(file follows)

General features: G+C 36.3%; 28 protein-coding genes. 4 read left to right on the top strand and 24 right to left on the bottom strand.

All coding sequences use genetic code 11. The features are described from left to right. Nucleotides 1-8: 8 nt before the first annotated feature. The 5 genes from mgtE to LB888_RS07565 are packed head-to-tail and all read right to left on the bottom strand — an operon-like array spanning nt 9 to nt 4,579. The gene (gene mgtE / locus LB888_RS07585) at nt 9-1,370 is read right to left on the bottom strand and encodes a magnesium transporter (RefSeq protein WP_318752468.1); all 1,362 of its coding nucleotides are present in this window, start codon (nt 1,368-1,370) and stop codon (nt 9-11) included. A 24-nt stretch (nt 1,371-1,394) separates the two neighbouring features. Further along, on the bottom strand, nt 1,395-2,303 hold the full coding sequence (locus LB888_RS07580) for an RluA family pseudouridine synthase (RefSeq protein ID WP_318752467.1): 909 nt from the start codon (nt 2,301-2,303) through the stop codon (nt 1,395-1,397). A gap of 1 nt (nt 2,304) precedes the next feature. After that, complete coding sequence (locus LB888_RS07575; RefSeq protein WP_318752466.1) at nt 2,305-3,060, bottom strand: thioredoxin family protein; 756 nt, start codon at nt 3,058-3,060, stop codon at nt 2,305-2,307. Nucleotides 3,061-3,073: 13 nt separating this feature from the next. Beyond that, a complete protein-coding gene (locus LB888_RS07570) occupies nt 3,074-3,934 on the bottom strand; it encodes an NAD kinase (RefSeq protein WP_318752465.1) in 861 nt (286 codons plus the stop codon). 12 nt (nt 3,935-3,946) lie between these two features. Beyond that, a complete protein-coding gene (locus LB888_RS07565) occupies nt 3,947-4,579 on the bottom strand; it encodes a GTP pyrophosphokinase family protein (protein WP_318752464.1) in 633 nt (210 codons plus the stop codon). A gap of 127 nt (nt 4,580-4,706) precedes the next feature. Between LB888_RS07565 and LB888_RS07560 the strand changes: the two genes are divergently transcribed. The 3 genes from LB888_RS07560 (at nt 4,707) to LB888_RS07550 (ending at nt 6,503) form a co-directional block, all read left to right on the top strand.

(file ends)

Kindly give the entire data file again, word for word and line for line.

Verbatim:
General features: G+C 36.3%; 28 protein-coding genes. 4 read left to right on the top strand and 24 right to left on the bottom strand.

All coding sequences use genetic code 11. The features are described from left to right. Nucleotides 1-8: 8 nt before the first annotated feature. The 5 genes from mgtE to LB888_RS07565 are packed head-to-tail and all read right to left on the bottom strand — an operon-like array spanning nt 9 to nt 4,579. The gene (gene mgtE / locus LB888_RS07585) at nt 9-1,370 is read right to left on the bottom strand and encodes a magnesium transporter (RefSeq protein WP_318752468.1); all 1,362 of its coding nucleotides are present in this window, start codon (nt 1,368-1,370) and stop codon (nt 9-11) included. A 24-nt stretch (nt 1,371-1,394) separates the two neighbouring features. Further along, on the bottom strand, nt 1,395-2,303 hold the full coding sequence (locus LB888_RS07580) for an RluA family pseudouridine synthase (RefSeq protein ID WP_318752467.1): 909 nt from the start codon (nt 2,301-2,303) through the stop codon (nt 1,395-1,397). A gap of 1 nt (nt 2,304) precedes the next feature. After that, complete coding sequence (locus LB888_RS07575; RefSeq protein WP_318752466.1) at nt 2,305-3,060, bottom strand: thioredoxin family protein; 756 nt, start codon at nt 3,058-3,060, stop codon at nt 2,305-2,307. Nucleotides 3,061-3,073: 13 nt separating this feature from the next. Beyond that, a complete protein-coding gene (locus LB888_RS07570) occupies nt 3,074-3,934 on the bottom strand; it encodes an NAD kinase (RefSeq protein WP_318752465.1) in 861 nt (286 codons plus the stop codon). 12 nt (nt 3,935-3,946) lie between these two features. Beyond that, a complete protein-coding gene (locus LB888_RS07565) occupies nt 3,947-4,579 on the bottom strand; it encodes a GTP pyrophosphokinase family protein (protein WP_318752464.1) in 633 nt (210 codons plus the stop codon). A gap of 127 nt (nt 4,580-4,706) precedes the next feature. Between LB888_RS07565 and LB888_RS07560 the strand changes: the two genes are divergently transcribed. The 3 genes from LB888_RS07560 (at nt 4,707) to LB888_RS07550 (ending at nt 6,503) form a co-directional block, all read left to right on the top strand.